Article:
NEW YORK (Reuters) - Companies with a corporate culture that degrades employees, pits them against each other and encourages workers to toil more for less money may flourish in the short term but the results are unlikely to last for long, management experts warn.
Abusive practices in the workplace will eventually take a toll in lost creativity, waste and employee turnover that could hit productivity and company profits.
“I don’t think it is sustainable over the long haul,” said Larry Johnson, a corporate culture expert and author. “There are a lot of companies that do very well by having a fun and exciting culture where you don’t have to treat people like slaves or drive them against the wall.”
American corporate culture came under the spotlight when the New York Times wrote an expose last month that described tech giant Amazon as a “bruising workplace.” Many employees worked long hours, were criticized by managers, sabotaged by co-workers and dismissed in an annual culling to weed out the weak, the newspaper said.
Jeff Bezos, the CEO of Amazon, challenged the depiction of the company he founded in 1994, saying it was an Amazon he did not recognize.
Amazon is not the first company that has been scrutinized for how it treats its employees, nor is the corporate culture it is accused of promoting unique.
Kim Cameron, a management professor at the Ross School of Business at the University of Michigan, said any company that belittles its workers is limiting its growth and potential.
“It could grow and flourish far greater, from three to eight times more, by implementing positive practices,” he added.
Technology company Google ranked first for the sixth time in Fortune magazine’s 2015 list of best companies to work.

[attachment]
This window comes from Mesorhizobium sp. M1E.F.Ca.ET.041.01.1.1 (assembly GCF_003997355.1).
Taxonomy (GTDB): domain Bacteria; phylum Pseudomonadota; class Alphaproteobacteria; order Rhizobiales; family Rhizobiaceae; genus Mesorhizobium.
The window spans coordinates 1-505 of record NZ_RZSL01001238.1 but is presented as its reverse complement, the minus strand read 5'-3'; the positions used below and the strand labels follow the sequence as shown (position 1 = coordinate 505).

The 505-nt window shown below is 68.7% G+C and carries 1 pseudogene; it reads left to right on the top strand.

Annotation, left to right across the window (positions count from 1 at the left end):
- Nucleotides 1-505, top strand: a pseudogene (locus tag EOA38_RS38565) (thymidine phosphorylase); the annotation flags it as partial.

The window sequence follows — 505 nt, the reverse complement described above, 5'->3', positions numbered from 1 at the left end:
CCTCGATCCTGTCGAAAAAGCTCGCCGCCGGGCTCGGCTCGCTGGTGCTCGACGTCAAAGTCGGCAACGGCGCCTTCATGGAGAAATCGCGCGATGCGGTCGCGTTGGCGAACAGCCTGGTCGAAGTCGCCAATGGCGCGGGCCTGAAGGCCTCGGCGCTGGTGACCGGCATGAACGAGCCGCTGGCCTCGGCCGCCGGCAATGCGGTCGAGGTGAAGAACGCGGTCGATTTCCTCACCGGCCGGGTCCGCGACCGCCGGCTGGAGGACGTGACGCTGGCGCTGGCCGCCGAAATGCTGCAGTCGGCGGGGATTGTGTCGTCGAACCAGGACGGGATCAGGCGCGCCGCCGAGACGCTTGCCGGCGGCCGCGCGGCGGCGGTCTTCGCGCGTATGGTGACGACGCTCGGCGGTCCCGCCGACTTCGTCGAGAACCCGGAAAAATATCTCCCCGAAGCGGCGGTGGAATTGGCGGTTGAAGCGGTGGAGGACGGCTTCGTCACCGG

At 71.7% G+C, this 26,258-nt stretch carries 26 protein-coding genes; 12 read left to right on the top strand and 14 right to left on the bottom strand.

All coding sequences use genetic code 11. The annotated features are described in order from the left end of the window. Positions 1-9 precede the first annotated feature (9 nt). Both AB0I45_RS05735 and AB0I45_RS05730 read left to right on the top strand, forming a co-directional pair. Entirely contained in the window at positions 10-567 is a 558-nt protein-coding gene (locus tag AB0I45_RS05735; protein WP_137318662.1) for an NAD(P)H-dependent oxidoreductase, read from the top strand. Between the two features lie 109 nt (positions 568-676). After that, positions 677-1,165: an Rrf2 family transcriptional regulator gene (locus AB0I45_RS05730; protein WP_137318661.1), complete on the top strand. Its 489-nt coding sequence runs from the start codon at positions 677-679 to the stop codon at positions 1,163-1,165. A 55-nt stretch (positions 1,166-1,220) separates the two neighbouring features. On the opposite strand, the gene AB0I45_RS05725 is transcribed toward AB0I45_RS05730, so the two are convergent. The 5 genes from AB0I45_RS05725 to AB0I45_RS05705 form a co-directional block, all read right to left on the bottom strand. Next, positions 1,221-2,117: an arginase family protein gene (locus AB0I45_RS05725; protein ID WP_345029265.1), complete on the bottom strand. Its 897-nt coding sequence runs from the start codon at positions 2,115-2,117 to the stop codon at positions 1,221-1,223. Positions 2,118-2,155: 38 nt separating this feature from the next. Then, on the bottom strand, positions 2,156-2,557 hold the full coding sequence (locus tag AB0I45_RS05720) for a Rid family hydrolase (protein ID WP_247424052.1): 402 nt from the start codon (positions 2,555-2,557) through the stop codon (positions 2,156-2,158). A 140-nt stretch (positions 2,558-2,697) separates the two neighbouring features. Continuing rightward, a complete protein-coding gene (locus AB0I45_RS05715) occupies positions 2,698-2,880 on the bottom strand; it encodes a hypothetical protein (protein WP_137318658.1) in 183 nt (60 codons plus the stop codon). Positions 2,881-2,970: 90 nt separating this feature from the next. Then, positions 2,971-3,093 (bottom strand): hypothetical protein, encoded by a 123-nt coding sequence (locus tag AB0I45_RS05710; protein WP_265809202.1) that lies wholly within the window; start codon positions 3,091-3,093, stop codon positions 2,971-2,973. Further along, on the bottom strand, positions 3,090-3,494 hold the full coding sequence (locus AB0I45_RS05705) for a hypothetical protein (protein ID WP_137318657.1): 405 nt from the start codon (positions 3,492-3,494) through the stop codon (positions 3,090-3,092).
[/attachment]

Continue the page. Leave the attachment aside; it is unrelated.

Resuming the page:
Employees thrive in a positive environment, are less likely to report feeling burned out, or to call in sick, and are more committed to the organization, according to research published in the Harvard Business Review.
By contrast, Cameron said an abusive corporate culture breeds contempt, diminishes creativity, commitment and loyalty that will impede growth because employees will leave. It also costs from three to about eight times more to hire a new employee than to keep one, he added.
“So for organizations that say we are just going to turn over all these people, it’s enormously inefficient and costly.”
Cameron is also critical of stack ranking, a process in which managers grade employees on a bell curve. He believes it demotivates workers, does not promote honesty in appraisals and breeds a culture of prima donnas and back stabbing.
Johnson, the Arizona-based co-author of the book “Absolute Honesty: Building a Corporate Culture that Values Straight Talk and Rewards Integrity,” is also not a fan of stack ranking.
“To have them (employees) fight it out like gladiators in the arena with a few every year being slaughtered, I think is detrimental to corporate health and culture,” he said.
Johnson likens corporations with negative cultures to going through a military boot camp.
“A lot of people go there to get the training. They spend a year or two and they go on to do their own thing,” he said. “There is a better way to run a company with a culture that is benevolent and celebrates their people.”